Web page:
I am learning about the volatile but got confused with the synchronized blocks. I think that we can achieve the same results with the use of synchronized if we don't use volatile. Please correct me if I am wrong.
Why do we need volatile if same thing can be achieved using synchronized blocks/methods? Is there any such special scenario where synchronized block/method is insufficent?
First, obtaining a mutually exclusive lock is not cheap. Given enough threads, and given enough coordination between the threads, it actually starts to be noticeable. Or from a famous quote, "a billion here, a billion there, pretty soon, you're talking real money"...
So, if all you need is to coordinate a single value, via a setter and getter, why should you need to grab a mutually exclusive lock for that?
Second, Java also provides the tools to do lock-free algorithms. Of course, for the most part, with lock free algorithms, the coordination tend to be done via "optimistic locking", meaning no lock is used, but a mechanism is provided to undo any collision that may happen.
Anyway, if you are interesting in implementing such an algorithm, take a look at the atomic classes. They may look simple, but they are the building blocks to achieve really complex lock free code. And of course, under the covers, they depend on volatile variables.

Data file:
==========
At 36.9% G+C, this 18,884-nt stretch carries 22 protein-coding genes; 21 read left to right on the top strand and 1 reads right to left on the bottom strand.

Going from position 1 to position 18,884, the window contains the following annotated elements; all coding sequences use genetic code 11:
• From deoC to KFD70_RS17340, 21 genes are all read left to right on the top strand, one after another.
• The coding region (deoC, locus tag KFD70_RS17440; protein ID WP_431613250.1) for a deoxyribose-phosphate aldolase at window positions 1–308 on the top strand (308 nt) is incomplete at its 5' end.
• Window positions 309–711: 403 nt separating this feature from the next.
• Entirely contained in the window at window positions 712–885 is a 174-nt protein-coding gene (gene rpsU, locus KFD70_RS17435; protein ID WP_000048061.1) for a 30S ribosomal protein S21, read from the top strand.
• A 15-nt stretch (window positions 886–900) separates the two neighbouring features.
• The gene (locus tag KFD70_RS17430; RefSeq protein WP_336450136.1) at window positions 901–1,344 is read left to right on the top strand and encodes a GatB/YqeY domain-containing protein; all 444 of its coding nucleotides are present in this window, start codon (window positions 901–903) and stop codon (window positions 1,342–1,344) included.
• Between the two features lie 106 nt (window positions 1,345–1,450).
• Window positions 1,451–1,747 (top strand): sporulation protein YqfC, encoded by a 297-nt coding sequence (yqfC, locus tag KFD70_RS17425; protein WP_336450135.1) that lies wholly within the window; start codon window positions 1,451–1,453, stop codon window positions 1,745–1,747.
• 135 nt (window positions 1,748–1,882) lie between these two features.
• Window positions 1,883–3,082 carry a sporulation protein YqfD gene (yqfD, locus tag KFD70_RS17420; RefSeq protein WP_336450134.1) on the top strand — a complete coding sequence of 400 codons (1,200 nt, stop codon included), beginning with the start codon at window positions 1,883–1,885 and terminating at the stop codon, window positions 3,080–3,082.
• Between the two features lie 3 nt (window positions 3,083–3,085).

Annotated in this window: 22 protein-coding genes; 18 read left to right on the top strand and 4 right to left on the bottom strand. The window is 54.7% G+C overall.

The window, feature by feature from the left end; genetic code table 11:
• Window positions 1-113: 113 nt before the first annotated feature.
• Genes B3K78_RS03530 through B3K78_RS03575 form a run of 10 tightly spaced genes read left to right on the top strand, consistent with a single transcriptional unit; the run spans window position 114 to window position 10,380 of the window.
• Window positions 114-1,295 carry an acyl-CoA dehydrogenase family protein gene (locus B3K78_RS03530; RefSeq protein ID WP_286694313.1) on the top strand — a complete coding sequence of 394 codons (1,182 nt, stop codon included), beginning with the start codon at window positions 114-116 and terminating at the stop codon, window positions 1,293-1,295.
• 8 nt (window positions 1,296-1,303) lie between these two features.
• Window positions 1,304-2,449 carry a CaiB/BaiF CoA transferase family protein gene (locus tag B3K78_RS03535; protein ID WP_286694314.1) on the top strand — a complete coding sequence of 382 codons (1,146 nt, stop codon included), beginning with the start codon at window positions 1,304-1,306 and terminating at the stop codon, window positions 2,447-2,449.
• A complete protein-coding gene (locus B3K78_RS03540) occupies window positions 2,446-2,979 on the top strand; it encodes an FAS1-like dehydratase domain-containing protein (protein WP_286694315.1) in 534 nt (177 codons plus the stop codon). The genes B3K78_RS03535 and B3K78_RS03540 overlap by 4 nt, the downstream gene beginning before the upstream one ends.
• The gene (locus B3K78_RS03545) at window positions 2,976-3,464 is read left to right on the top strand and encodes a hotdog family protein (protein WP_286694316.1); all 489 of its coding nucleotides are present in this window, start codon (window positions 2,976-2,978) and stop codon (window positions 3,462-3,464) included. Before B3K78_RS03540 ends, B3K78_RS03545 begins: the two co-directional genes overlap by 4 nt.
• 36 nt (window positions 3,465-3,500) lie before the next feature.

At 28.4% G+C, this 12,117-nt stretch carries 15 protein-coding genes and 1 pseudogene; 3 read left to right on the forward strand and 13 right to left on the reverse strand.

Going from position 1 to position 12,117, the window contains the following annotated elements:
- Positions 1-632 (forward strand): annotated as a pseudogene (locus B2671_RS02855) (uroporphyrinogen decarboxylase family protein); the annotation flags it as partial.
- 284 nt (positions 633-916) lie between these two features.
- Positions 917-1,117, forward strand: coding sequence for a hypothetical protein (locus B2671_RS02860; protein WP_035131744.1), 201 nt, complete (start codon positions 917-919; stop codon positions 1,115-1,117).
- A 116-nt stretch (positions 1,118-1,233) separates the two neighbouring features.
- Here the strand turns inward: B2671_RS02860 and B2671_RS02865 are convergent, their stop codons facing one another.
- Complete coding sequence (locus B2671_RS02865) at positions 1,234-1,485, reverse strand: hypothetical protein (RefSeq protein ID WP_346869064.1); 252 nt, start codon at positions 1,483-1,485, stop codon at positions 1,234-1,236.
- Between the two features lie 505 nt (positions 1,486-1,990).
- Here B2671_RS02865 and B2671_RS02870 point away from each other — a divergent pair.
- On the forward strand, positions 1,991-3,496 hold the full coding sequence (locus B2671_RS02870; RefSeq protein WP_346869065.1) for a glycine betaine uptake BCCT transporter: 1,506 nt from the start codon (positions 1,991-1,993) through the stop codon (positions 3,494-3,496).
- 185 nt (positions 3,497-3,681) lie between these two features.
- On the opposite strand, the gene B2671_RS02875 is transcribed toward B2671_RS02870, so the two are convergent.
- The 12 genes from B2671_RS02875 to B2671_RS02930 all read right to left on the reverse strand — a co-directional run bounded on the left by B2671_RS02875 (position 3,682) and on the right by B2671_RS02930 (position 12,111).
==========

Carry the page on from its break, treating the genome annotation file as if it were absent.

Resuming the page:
So, can we achieve the same thing using synchronized instead of volatile? Using volatile is a performance improvement technique over synchronized blocks?
Regarding volatiles, I read that if one thread reads & writes and all other threads only read, then it will work fine but in case more than one thread write a volatile variable, then it may lead to race conditions. Is that true? If yes, then can't we have race conditions if two threads read the volatile at same time and then first thread writes new value to memory; in that case, won't the 2nd thread be dealing with stale value?
Vaibhav Gargs wrote:. . . Using volatile is a performance improvement technique over synchronized blocks? . . .
Don't think about performance; think about the quality of the code. If you can maintain good code simply with volatile, all well and good, but as you suggest volatile on its cannot cannot always sort out race conditions.
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